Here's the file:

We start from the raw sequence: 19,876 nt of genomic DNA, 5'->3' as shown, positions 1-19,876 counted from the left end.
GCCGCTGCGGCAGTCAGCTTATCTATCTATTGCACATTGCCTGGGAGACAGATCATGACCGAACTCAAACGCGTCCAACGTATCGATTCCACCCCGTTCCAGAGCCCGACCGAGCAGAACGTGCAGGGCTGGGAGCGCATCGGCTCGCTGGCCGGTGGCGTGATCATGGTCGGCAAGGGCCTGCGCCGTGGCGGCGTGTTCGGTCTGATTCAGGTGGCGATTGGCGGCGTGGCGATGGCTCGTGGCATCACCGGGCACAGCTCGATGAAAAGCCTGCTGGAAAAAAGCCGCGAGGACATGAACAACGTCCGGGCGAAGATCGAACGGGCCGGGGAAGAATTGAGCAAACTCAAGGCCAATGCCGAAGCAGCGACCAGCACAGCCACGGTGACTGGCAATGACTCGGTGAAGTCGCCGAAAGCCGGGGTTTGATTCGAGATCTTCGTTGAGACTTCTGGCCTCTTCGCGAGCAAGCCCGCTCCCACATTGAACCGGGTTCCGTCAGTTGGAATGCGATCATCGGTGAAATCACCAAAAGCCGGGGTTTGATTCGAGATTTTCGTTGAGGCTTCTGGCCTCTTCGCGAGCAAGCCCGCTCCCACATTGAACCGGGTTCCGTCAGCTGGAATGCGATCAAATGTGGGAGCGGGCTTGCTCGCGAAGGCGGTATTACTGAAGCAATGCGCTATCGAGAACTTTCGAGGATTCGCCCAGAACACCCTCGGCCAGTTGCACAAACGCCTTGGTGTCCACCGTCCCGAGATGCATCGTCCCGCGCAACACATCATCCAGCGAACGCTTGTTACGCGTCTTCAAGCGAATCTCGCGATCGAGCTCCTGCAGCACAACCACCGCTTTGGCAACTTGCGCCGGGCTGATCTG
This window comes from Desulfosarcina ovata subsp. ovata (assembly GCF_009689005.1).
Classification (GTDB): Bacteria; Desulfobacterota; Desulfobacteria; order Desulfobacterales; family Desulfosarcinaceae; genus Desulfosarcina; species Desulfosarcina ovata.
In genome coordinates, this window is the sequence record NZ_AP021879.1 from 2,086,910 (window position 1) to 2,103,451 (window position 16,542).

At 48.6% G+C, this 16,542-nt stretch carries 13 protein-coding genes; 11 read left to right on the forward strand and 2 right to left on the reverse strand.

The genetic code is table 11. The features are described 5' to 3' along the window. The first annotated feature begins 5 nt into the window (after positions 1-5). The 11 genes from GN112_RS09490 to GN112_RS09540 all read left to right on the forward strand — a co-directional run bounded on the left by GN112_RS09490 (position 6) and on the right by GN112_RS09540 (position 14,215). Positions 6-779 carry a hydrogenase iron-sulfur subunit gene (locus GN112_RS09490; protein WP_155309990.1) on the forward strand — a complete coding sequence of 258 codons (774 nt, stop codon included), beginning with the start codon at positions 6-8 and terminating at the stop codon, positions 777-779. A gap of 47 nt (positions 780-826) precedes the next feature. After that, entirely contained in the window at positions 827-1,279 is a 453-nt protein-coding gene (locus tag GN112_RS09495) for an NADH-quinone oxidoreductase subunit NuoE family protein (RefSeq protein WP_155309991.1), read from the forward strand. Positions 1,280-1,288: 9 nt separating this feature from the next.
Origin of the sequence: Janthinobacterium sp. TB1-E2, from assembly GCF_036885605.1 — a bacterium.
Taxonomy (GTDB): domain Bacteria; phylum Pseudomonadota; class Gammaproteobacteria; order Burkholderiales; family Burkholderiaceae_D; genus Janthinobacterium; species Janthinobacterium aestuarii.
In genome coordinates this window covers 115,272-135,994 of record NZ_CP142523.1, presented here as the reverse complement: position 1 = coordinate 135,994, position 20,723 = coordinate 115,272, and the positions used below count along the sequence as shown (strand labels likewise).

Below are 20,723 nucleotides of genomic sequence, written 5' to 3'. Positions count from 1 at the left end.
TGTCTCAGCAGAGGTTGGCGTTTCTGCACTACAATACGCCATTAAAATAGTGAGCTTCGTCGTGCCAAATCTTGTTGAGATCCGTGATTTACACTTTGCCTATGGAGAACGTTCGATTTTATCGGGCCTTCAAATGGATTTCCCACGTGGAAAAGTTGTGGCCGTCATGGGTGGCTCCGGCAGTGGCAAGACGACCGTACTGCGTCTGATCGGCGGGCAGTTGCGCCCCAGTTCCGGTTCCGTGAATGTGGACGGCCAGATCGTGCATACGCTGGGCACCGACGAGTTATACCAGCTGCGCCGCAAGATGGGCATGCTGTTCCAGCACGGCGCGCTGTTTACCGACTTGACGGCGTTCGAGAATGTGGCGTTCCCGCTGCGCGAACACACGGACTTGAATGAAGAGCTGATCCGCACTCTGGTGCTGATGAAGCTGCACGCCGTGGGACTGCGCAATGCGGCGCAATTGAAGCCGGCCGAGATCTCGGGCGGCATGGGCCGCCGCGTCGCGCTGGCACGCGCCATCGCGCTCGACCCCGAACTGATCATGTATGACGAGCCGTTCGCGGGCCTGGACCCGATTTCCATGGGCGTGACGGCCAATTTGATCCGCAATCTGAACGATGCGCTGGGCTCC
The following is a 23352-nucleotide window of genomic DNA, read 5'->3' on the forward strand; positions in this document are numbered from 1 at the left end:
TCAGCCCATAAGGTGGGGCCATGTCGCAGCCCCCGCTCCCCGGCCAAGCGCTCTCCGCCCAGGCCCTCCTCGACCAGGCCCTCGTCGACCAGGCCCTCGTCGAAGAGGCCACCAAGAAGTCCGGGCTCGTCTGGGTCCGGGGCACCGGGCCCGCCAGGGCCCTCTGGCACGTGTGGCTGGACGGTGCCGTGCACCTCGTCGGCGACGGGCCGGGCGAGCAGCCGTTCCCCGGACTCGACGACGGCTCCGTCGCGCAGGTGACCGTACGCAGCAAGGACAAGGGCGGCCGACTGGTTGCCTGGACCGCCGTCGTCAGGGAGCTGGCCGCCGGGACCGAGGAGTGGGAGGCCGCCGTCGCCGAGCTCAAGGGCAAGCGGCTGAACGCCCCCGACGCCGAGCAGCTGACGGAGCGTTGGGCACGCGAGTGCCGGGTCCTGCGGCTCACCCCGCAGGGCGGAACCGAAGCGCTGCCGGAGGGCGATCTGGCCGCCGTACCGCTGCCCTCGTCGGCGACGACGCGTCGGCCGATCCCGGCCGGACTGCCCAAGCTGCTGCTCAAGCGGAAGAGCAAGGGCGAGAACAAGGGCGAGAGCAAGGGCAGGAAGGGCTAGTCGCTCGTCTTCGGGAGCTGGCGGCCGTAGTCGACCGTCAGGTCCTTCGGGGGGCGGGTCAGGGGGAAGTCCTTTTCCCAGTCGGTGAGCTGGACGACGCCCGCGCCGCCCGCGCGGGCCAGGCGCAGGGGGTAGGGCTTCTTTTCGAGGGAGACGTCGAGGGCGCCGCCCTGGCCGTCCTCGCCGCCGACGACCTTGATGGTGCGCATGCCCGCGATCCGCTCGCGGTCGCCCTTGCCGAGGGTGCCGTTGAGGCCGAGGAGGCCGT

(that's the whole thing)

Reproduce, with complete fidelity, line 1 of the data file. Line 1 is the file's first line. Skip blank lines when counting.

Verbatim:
We start from the raw sequence: 19,876 nt of genomic DNA, 5'->3' as shown, positions 1-19,876 counted from the left end.